(6)       Mrs Matthews referred to information about appeals statistics availability.  Mr Rudd commented that it was difficult to identify numbers until the end of the process.  Mrs Matthews also wanted to know about schools numbers on national offer day and the effect of “shake down”.  Mr Bagshaw agreed that the report could show numbers on national offer day and then track changes on a monthly basis.


(7)       Mr Truelove sought clarification as to Westlands School’s error.  Mr Bagshaw explained that parents had misinterpreted the Headteacher’s advice about putting the school as first preference.


(8)       Mrs Nee have an interim feedback and reference to things that she would like to see in the report.  This included specific information about grammar schools selective process.  She spoke about cohorts and successful appeals increasing the PAN.  Mrs Nee felt there was a need to scrutinise the role of the Panel and the number of appeals upheld.  She felt that this should not exceed the 25% referred to as grammar school pupils.


(9)       Mr Vye felt that the timing of the report was an important factor and that it needed to be by early New Year and therefore for the Forum to have a meaningful debate it needed to be ready for December.  Given his concern about the time available he replied that he would like to gather the information available on schools in the Canterbury area and could then look at the issues arising.  In his view it was important to initiate debate.


(10)     Reverend Canon  ...  view the full minutes text for item 18.


Report on Medway Admissions (Scott Bagshaw)


(1)       Mr Bagshaw referred to the concerns expressed at the last meeting of the Forum and introduced Mr M Holmes from the Medway Admissions Forum.


(2)       Mr Holmes reported that the proposed timetable for the scheme was different from that initially put forward.  He circulated a copy of the revised timetable for Members information.  He advised that whilst Medway had not been able to mirror Kent’s dates it got as close as it could to them.  He accepted that there were still some implications relating to the variation in the dates but that this was a compromise.  Mr Bagshaw agreed that he had less concerns about the 2009 proposals than he had had this year.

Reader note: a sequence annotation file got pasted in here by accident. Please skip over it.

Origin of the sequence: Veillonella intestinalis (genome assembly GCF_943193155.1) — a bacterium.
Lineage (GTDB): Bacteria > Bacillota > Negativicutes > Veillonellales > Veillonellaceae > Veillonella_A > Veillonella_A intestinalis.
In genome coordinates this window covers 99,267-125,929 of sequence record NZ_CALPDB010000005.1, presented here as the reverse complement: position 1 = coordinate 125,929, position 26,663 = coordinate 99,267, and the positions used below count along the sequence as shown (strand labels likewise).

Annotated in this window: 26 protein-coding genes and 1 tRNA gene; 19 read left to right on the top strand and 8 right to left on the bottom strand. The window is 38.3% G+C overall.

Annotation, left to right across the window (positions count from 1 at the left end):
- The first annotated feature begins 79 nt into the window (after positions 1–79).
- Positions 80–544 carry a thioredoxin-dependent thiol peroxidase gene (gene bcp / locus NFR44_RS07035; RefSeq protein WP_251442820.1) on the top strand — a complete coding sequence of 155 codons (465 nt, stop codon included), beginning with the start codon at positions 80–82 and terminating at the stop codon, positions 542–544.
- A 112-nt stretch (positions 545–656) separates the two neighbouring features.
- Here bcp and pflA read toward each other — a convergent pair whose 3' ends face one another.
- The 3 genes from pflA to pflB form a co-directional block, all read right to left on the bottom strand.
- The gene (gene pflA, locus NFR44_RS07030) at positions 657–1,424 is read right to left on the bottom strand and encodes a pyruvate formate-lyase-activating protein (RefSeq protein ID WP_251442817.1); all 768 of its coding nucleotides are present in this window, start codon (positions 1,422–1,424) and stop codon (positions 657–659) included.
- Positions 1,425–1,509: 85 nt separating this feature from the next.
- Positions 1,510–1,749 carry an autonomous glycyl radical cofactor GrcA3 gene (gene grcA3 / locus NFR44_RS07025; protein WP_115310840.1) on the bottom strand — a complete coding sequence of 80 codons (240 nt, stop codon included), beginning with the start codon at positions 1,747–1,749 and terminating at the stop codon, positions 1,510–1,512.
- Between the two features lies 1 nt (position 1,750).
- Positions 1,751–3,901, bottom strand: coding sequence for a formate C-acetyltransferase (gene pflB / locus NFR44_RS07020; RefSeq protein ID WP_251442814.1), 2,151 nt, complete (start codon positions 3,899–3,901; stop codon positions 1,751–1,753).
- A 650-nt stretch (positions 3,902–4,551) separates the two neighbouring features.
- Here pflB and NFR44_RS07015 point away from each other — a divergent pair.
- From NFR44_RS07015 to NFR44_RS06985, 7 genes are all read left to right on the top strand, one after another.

(3)       Mrs Dennis referred to the review requests and was advised by Mr Holmes that it was similar to Kent’s Headteacher review process but that it was instigated by the parents. 


(4)       Mrs Cottam referred to the month difference between the Kent/Medway testing arrangements and asked why Kent was going for an earlier date and that the Headteachers of Medway and Kent would prefer to see the same tests and dates.  Mr Bagshaw responded that the current testing mechanisms were different between the two authorities and that if there was a single test some areas of Kent would fill up and some would not.  Mrs Cottham suggested that Mr Bagshaw came along to the next meeting of Kent and Medway Headteachers.


(5)       Mr Vye thanked Mr Holmes on behalf of the Forum for coming to the meeting.


Chatham House Admission Arrangements (Ann Nee)


Mrs Nee advised the Forum that following communications between herself and Mr Bagshaw, Chatham House had now amended its oversubscription criteria from “(G) up to 10% of the admission number, chosen by the governors as likely to contribute to the musical or sporting life of the school in some way not directly related to academic achievement” to “(b) to the musical or sporting life of the school in addition to academic achievement”.  Mrs Nee expressed her gratitude to Mr Bagshaw for pursing the matter with the school and getting it rectified.